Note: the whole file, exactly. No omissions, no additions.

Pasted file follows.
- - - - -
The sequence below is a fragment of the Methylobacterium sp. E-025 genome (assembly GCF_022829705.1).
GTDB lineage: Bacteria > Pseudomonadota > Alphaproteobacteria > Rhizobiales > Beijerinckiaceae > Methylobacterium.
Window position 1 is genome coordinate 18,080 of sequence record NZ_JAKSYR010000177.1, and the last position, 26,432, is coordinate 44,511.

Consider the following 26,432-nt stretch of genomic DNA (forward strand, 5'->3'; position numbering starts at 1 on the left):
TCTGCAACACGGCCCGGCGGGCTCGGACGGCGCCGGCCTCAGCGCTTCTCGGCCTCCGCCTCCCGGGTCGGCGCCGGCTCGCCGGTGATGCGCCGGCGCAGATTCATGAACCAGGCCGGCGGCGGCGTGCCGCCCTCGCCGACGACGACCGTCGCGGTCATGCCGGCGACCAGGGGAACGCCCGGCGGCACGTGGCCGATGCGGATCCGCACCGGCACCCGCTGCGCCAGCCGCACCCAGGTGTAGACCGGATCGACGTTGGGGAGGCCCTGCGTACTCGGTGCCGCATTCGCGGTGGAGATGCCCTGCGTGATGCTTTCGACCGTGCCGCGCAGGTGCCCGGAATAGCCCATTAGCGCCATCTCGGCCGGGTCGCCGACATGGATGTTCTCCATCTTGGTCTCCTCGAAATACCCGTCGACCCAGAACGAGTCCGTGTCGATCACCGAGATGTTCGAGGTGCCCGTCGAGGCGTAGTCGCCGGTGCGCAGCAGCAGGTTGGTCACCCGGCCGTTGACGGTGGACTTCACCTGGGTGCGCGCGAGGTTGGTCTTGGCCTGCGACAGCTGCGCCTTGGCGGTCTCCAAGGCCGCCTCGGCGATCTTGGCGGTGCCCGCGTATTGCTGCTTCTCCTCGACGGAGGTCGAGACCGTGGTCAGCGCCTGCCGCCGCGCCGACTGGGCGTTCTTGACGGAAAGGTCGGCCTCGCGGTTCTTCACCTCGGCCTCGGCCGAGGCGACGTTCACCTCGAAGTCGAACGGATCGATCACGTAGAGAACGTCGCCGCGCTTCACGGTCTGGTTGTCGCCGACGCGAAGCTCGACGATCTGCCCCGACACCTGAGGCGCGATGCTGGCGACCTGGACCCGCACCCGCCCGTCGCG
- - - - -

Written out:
The sequence below is a fragment of the Methylobacterium sp. E-025 genome (assembly GCF_022829705.1).
GTDB lineage: Bacteria > Pseudomonadota > Alphaproteobacteria > Rhizobiales > Beijerinckiaceae > Methylobacterium.
Window position 1 is genome coordinate 18,080 of sequence record NZ_JAKSYR010000177.1, and the last position, 26,432, is coordinate 44,511.

Consider the following 26,432-nt stretch of genomic DNA (forward strand, 5'->3'; position numbering starts at 1 on the left):
TCTGCAACACGGCCCGGCGGGCTCGGACGGCGCCGGCCTCAGCGCTTCTCGGCCTCCGCCTCCCGGGTCGGCGCCGGCTCGCCGGTGATGCGCCGGCGCAGATTCATGAACCAGGCCGGCGGCGGCGTGCCGCCCTCGCCGACGACGACCGTCGCGGTCATGCCGGCGACCAGGGGAACGCCCGGCGGCACGTGGCCGATGCGGATCCGCACCGGCACCCGCTGCGCCAGCCGCACCCAGGTGTAGACCGGATCGACGTTGGGGAGGCCCTGCGTACTCGGTGCCGCATTCGCGGTGGAGATGCCCTGCGTGATGCTTTCGACCGTGCCGCGCAGGTGCCCGGAATAGCCCATTAGCGCCATCTCGGCCGGGTCGCCGACATGGATGTTCTCCATCTTGGTCTCCTCGAAATACCCGTCGACCCAGAACGAGTCCGTGTCGATCACCGAGATGTTCGAGGTGCCCGTCGAGGCGTAGTCGCCGGTGCGCAGCAGCAGGTTGGTCACCCGGCCGTTGACGGTGGACTTCACCTGGGTGCGCGCGAGGTTGGTCTTGGCCTGCGACAGCTGCGCCTTGGCGGTCTCCAAGGCCGCCTCGGCGATCTTGGCGGTGCCCGCGTATTGCTGCTTCTCCTCGACGGAGGTCGAGACCGTGGTCAGCGCCTGCCGCCGCGCCGACTGGGCGTTCTTGACGGAAAGGTCGGCCTCGCGGTTCTTCACCTCGGCCTCGGCCGAGGCGACGTTCACCTCGAAGTCGAACGGATCGATCACGTAGAGAACGTCGCCGCGCTTCACGGTCTGGTTGTCGCCGACGCGAAGCTCGACGATCTGCCCCGACACCTGAGGCGCGATGCTGGCGACCTGGACCCGCACCCGCCCGTCGCG